Kiangan Branch Museum


Brief History

The Kiangan Museum is an ethnic museum which serves as a showcase of priceless Ifugao artifacts and ancient traditions. It stands on the historic PVAO compound facing the war memorial shrine. Kiangan Museum was previously administered by PANAMIN until it was officially turned-over to the National Museum on May 30, 1984.

The museum is a two-story concrete building that stands on the historic Philippine Veterans Administration Office (PVAO) compound facing the War Memorial Shrine. The shrine symbolizes the victory of the Allied Forces against the Japanese invasion forces during World War II. The people of Kiangan still practice the Hudhud chant, a 40-episode epic that was declared National Cultural Treasure on November 14, 2001. It was included in UNESCO’s list of ‘Masterpieces of the Oral and Intangible Heritage of HumanityEon May 18, 2001.


Ifugao carvings on wood; household items like spoons, bowls and dishes; ritual paraphernalia.
Wooden granary idols (binulloll) in various positions.
Baskets of different forms and sizes.
Metal weapons such as spears and shields.
Musical instruments: wooden and bamboo clappers, bamboo nose and mouth flutes, brass gongs, wooden drums covered with animal hide.
Personal adornments: brass earrings and bracelets, armlets, neck ornaments, belts made of shells. Ifugao clothing.

Highlights of the Exhibit

Hagabi made of stone. ‘HagabiEis a bench that is only used among the rich Ifugao. Usually carved out of a single tree trunk, it is a symbol of wealth and prestige. Owen C. Tomlinson, first Military Governor of Ifugao (1911-1915), made this unusual stone ‘hagabiEto coincide with the inauguration of the sub-provincial stone building which he also ordered built. The Secretary of Interior, Dean C. Worcester, was the guest of honor who wore the complete Ifugao traditional attire during the occasion in compliance with native custom. The hagabi feast was performed out of respect for the Ifugao customs and traditions. Suchbulol respect for tradition was the foundation of the AmericansEpeacekeeping efforts in Ifugao.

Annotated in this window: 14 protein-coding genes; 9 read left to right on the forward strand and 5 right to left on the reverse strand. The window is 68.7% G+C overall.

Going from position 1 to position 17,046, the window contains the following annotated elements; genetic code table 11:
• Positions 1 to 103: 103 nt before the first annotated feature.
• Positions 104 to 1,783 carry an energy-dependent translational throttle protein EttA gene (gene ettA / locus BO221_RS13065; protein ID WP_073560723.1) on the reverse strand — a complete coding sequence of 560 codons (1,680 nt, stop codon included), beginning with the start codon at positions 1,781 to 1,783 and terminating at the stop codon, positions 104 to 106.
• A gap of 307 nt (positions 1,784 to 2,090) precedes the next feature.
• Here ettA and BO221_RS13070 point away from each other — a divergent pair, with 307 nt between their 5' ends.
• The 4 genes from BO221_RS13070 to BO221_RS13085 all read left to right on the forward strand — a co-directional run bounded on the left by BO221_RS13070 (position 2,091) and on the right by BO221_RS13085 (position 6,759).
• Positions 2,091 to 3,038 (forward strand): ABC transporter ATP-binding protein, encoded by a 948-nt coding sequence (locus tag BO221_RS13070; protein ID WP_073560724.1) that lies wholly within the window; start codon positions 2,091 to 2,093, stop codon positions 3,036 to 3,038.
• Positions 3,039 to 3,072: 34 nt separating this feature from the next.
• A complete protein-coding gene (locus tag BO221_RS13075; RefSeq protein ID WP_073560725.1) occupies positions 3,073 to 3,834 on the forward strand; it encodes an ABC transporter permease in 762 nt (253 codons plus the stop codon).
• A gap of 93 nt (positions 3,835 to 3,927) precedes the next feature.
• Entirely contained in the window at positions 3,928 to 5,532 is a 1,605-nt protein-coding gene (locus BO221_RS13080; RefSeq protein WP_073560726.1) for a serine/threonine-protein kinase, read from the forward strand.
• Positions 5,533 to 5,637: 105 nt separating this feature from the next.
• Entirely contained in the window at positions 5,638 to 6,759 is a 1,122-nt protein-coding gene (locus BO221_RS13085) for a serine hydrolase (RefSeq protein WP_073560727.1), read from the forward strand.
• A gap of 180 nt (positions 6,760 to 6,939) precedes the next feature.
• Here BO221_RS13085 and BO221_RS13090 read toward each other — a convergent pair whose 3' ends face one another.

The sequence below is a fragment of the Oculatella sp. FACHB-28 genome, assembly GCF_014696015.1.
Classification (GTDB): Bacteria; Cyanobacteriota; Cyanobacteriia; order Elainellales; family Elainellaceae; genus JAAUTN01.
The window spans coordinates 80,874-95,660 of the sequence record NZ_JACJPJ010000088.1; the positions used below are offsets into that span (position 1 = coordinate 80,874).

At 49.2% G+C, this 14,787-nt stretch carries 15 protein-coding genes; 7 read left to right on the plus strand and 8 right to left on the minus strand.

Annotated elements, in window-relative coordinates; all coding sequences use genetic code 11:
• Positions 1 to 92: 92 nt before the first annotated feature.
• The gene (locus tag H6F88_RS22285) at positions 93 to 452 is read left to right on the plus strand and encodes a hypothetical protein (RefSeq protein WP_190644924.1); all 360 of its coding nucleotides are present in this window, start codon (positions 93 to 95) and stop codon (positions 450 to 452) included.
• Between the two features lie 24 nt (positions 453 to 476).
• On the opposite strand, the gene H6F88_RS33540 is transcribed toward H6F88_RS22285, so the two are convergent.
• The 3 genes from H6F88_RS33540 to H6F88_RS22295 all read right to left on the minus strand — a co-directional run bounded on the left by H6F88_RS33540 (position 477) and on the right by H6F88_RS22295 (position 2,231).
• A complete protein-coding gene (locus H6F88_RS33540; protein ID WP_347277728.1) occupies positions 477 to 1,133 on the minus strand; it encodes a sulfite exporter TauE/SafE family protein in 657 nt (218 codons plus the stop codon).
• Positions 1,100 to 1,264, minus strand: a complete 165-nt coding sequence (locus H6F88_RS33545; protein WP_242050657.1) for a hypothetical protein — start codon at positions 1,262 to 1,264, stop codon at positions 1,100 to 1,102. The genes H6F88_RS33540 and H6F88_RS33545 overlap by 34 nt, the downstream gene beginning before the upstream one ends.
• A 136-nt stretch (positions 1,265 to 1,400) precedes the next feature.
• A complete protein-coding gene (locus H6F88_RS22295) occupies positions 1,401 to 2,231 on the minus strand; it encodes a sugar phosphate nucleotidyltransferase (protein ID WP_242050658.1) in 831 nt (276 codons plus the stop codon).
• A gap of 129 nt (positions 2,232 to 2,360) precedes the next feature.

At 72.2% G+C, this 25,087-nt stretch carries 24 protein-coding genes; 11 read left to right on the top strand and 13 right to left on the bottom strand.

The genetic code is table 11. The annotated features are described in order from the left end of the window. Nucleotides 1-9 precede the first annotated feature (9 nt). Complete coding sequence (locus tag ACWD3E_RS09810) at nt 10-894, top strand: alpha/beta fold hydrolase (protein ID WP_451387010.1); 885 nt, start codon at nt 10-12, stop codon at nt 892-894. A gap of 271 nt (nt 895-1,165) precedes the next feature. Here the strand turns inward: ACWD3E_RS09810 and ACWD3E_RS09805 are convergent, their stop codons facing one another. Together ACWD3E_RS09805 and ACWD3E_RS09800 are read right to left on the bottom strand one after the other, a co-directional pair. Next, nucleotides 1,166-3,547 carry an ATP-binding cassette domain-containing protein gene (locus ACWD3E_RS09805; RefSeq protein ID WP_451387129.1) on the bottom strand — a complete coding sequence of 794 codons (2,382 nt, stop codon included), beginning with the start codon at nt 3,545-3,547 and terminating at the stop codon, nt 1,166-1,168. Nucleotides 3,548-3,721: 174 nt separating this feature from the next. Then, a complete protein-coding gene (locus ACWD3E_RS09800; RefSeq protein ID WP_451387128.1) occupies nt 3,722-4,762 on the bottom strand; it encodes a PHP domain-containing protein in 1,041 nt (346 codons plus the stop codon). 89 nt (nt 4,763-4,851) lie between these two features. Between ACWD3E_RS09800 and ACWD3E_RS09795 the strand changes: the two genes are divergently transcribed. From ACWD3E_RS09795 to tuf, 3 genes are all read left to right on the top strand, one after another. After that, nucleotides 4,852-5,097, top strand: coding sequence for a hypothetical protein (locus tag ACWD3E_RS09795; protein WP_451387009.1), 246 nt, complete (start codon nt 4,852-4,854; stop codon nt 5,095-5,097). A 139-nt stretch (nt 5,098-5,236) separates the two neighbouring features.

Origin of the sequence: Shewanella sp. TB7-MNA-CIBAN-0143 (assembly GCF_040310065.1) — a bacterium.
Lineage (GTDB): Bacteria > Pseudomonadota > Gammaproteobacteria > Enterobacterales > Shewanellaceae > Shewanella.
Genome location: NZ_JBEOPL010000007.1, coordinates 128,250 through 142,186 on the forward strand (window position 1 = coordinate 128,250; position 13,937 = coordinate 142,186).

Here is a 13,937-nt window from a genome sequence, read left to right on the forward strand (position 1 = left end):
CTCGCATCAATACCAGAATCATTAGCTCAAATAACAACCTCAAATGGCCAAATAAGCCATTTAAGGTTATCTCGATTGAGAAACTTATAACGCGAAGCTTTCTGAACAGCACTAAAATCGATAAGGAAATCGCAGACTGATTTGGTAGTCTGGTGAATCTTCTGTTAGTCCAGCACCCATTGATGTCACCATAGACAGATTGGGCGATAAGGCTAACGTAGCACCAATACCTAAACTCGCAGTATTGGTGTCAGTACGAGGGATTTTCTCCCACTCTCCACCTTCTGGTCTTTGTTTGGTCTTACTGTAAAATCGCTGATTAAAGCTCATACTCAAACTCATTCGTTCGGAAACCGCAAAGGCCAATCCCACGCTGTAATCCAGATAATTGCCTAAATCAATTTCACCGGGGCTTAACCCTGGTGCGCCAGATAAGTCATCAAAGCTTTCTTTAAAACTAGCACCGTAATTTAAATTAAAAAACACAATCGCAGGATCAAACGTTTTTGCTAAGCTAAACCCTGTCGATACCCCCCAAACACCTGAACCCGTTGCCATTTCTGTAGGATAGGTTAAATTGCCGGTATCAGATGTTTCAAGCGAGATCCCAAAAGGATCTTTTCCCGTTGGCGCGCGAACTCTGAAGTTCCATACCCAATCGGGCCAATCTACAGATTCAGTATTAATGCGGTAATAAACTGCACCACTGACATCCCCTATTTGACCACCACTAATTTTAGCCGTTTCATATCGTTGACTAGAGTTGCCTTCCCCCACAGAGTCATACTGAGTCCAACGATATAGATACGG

Binullol, the granary idol, is the most significant wooden carving of the Ifugao. It is carved from ‘narraE ‘ipilE or molave trees and cut in the form of a human figure. Binullol sit or stand in a base which is sometimes divided into two horizontal sections by artistic incisions.

Category/Type of Museum: Ethnographic

Location, Museum Hours & Contact No.

National Museum, Kiangan Branch, Kiangan, Ifugao
Cordillera Administrative Region (CAR)

By land. Trip from Manila is approximately 8 hours via Cabanatuan City, Solano, Bayombong and Lagawe.

Mondays-Fridays / 9:00 am - 4:00 pm;
Saturdays, Sundays and holidays by appointment

Contact Information:
ASBMD, National Museum Central Office; 527-4192


This page was last modified Monday, February 10, 2014
National Museum of the Philippines
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